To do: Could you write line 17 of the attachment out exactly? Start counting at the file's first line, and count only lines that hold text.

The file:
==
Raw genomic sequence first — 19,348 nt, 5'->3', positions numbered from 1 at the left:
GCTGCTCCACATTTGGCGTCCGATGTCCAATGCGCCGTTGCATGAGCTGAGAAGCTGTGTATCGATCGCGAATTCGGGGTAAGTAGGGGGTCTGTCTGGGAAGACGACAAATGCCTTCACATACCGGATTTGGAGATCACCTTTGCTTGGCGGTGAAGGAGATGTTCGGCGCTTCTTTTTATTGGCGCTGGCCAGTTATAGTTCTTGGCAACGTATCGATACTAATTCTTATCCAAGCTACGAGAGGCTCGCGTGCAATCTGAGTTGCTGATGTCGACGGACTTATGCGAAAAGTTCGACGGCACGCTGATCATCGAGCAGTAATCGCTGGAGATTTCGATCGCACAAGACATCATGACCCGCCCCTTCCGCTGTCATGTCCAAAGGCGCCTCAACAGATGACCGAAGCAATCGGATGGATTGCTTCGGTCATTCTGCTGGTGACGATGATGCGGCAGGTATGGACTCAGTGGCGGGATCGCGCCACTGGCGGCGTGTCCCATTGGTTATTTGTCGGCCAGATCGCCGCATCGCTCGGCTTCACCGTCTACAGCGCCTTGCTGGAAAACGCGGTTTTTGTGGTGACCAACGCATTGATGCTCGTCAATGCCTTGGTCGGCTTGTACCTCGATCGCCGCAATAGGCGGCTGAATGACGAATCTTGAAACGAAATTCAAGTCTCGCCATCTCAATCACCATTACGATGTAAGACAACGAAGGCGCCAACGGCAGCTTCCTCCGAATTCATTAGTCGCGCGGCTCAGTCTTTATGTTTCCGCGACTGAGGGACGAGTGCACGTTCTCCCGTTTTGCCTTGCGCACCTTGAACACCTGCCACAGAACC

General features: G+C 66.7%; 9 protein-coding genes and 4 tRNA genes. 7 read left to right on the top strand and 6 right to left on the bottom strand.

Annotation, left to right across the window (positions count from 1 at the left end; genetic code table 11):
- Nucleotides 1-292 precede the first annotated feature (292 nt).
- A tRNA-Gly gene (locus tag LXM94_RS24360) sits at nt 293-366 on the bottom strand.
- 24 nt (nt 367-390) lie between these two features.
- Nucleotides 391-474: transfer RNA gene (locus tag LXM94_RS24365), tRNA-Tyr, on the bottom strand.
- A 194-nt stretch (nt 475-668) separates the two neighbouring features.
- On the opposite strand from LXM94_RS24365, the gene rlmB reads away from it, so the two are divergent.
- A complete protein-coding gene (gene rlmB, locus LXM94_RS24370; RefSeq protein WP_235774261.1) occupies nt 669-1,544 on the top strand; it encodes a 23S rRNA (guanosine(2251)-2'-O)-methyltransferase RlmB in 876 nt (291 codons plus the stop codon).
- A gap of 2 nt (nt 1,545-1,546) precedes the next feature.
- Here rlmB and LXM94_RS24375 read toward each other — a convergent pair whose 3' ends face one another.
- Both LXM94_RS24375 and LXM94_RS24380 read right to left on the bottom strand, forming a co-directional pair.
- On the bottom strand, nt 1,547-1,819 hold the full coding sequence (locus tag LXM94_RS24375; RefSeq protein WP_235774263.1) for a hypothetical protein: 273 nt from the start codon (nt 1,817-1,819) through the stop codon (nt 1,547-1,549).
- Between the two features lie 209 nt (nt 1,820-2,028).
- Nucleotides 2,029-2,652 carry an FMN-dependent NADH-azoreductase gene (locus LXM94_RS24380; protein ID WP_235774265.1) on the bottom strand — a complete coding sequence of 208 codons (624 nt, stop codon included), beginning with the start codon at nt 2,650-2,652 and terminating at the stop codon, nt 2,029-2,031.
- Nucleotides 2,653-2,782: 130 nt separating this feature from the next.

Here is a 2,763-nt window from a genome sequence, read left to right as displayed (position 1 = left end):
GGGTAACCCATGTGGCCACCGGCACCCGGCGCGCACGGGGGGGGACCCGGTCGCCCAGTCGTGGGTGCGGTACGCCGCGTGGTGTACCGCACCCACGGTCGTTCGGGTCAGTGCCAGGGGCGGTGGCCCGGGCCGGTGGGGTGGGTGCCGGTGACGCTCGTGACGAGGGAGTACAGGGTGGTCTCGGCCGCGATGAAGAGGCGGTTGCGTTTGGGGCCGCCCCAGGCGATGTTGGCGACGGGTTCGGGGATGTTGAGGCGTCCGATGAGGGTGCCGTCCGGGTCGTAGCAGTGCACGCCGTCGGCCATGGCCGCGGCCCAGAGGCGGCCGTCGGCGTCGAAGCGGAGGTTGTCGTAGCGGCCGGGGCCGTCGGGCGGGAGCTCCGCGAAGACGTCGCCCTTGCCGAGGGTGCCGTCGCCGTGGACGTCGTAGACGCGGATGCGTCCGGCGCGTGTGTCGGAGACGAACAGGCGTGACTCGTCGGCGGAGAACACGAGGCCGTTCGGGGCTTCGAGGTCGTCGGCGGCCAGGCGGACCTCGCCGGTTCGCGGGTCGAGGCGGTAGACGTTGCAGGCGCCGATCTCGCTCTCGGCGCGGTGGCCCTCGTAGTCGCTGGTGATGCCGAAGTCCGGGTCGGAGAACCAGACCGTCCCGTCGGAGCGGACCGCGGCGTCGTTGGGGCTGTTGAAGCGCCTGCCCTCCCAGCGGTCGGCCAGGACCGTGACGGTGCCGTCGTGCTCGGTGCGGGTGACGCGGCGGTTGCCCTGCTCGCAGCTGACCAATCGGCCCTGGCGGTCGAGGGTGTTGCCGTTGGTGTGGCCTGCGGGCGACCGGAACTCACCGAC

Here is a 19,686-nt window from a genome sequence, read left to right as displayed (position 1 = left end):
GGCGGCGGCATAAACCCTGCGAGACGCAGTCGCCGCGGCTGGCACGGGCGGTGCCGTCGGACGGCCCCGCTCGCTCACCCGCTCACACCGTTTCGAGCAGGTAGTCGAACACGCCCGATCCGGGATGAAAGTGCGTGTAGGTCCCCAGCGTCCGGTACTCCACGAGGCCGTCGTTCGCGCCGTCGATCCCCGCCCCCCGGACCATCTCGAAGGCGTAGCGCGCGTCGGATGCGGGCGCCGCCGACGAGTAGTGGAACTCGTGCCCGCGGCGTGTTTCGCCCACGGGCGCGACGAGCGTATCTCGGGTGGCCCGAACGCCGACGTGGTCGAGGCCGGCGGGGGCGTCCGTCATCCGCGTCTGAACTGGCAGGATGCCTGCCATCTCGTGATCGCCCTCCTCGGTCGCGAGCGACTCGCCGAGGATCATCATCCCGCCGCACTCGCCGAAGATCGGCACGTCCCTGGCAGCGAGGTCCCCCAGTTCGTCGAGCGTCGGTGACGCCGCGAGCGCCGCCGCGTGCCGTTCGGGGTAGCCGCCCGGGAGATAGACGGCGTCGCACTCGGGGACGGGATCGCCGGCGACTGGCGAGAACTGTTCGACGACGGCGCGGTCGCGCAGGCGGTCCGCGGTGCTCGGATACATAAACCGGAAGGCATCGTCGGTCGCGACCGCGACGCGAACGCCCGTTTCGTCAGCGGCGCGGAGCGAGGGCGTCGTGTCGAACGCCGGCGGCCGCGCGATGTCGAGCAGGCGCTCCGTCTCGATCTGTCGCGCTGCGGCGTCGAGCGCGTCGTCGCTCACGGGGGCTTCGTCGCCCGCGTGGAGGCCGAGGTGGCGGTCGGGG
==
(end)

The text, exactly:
- Nucleotides 2,029-2,652 carry an FMN-dependent NADH-azoreductase gene (locus LXM94_RS24380; protein ID WP_235774265.1) on the bottom strand — a complete coding sequence of 208 codons (624 nt, stop codon included), beginning with the start codon at nt 2,650-2,652 and terminating at the stop codon, nt 2,029-2,031.